10. Knittel T, Kobold D, Saile B, Grundmann A, Neubauer K, Piscaglia F, et al. Rat liver myofibroblasts and hepatic stellate cells: different cell populations of the fibroblast lineage with fibrogenic potential. Gastroenterology 1999;117:1205-1221.
crossref pmid
11. Suou T, Hosho K, Kishimoto Y, Horie Y, Kawasaki H. Long-term decrease in serum N-terminal propeptide of type III procollagen in patients with chronic hepatitis C treated with interferon alfa. Hepatology 1995;22:426-431.
crossref pmid
12. Hiramatsu N, Hayashi N, Kasahara A, Hagiwara H, Takehara T, Haruna Y, et al. Improvement of liver fibrosis in chronic hepatitis C patients treated with natural interferon alpha. J Hepatol 1995;22:135-142.
crossref pmid
13. Dore GJ, Ward J, Thursz M. Hepatitis C disease burden and strategies to manage the burden (Guest Editors Mark Thursz, Gregory Dore and John Ward). J Viral Hepat 2014;21 Suppl 1:1-4.
crossref pmid
14. Dore GJ, Feld JJ. Hepatitis C virus therapeutic development: in pursuit of “perfectovir”. Clin Infect Dis 2015;60:1829-1836.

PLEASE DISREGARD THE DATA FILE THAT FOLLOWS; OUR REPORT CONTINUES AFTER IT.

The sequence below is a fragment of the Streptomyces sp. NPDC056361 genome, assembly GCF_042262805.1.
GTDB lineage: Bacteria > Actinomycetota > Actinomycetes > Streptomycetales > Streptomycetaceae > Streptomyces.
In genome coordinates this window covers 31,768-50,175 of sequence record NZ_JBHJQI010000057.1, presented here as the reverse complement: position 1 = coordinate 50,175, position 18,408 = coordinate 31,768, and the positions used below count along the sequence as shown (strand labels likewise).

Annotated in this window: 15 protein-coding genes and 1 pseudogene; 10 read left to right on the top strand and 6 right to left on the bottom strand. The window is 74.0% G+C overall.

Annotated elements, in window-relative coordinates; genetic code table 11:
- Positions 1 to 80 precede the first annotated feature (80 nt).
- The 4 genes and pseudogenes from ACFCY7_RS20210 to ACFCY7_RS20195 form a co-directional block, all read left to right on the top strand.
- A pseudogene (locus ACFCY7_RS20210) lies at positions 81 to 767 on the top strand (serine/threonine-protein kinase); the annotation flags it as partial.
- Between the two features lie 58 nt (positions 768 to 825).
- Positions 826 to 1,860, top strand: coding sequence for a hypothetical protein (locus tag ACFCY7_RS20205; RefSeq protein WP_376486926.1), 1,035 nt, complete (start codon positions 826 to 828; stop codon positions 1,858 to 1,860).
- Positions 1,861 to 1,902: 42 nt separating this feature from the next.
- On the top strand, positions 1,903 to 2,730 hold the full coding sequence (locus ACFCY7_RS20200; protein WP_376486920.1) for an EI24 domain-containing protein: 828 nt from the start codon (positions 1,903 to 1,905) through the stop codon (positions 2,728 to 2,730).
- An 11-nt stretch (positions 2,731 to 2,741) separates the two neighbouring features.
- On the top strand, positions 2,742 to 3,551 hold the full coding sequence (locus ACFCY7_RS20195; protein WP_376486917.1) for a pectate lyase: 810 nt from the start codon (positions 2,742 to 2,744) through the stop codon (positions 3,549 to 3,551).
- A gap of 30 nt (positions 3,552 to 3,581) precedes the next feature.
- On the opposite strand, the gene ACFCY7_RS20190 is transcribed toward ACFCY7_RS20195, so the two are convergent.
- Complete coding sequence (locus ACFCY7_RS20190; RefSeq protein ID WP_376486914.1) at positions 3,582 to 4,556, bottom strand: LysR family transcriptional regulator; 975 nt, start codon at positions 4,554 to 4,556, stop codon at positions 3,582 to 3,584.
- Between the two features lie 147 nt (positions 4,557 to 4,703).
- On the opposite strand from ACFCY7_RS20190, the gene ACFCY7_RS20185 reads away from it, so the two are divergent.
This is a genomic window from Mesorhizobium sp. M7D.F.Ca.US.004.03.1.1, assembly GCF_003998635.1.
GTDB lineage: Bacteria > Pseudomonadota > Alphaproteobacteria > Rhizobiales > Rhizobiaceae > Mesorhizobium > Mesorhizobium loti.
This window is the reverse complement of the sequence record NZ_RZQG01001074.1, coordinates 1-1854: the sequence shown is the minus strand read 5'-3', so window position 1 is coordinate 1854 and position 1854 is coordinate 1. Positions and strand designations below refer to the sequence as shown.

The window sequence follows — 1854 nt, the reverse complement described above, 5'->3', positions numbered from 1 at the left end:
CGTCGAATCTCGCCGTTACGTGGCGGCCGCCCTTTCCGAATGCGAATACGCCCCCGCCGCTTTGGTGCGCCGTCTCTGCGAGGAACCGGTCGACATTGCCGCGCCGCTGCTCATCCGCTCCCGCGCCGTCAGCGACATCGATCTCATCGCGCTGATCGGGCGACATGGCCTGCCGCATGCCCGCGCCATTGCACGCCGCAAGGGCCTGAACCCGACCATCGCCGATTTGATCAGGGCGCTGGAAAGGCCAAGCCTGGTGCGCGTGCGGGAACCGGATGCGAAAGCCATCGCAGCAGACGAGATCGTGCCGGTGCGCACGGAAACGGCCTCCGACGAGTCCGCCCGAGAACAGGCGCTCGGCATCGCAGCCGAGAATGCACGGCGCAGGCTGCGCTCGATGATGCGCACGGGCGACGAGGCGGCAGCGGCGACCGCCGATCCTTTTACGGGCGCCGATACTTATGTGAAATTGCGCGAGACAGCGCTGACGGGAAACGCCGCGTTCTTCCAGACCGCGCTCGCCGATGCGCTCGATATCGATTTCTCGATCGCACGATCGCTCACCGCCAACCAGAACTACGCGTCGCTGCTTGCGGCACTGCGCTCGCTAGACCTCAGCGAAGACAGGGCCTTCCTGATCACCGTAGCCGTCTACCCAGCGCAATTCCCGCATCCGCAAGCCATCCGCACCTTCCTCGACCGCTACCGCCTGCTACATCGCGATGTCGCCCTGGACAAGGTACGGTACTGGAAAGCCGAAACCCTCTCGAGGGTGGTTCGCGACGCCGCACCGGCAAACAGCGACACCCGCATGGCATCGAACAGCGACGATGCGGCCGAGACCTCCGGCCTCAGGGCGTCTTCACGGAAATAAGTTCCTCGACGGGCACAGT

crossref pmid pdf
15. Thomas DL. Curing hepatitis C with pills: a step toward global control. Lancet 2010;376:1441-1442.
crossref pmid pmc
16. Hill A, Cooke G. Medicine. Hepatitis C can be cured globally, but at what cost? Science 2014;345:141-142.
crossref pmid
17. Knop V, Hoppe D, Welzel T, Vermehren J, Herrmann E, Vermehren A, et al. Regression of fibrosis and portal hypertension in HCV-associated cirrhosis and sustained virologic response after interferon-free antiviral therapy. J Viral Hepat 2016;23:994-1002.
crossref pmid
18. Mölleken C, Sitek B, Henkel C, Poschmann G, Sipos B, Wiese S, et al. Detection of novel biomarkers of liver cirrhosis by proteomic analysis. Hepatology 2009;49:1257-1266.
crossref pmid pmc
19. Bracht T, Schweinsberg V, Trippler M, Kohl M, Ahrens M, Padden J, et al. Analysis of disease-associated protein expression using quantitative proteomics--fibulin-5 is expressed in association with hepatic fibrosis. J Proteome Res 2015;14:2278-2286.
crossref pmid
20. Wulf-Johansson H, Lock Johansson S, Schlosser A, Trommelholt Holm A, Rasmussen LM, Mickley H, et al. Localization of microfibrillar-associated protein 4 (MFAP4) in human tissues: clinical evaluation of serum MFAP4 and its association with various cardiovascular conditions. PloS One 2013;8:e82243.
crossref pmid pmc
21. Pilecki B, Holm AT, Schlosser A, Moeller JB, Wohl AP, Zuk AV, et al. Characterization of microfibrillar-associated protein 4 (MFAP4) as a tropoelastin- and fibrillin-binding protein involved in elastic fiber formation. J Biol Chem 2016;291:1103-1114.
crossref pmid pmc
22. Schlosser A, Pilecki B, Hemstra LE, Kejling K, Kristmannsdottir GB, Wulf-Johansson H, et al. MFAP4 promotes vascular smooth muscle migration, proliferation and accelerates neointima formation. Arterioscler Thromb Vasc Biol 2016;36:122-133.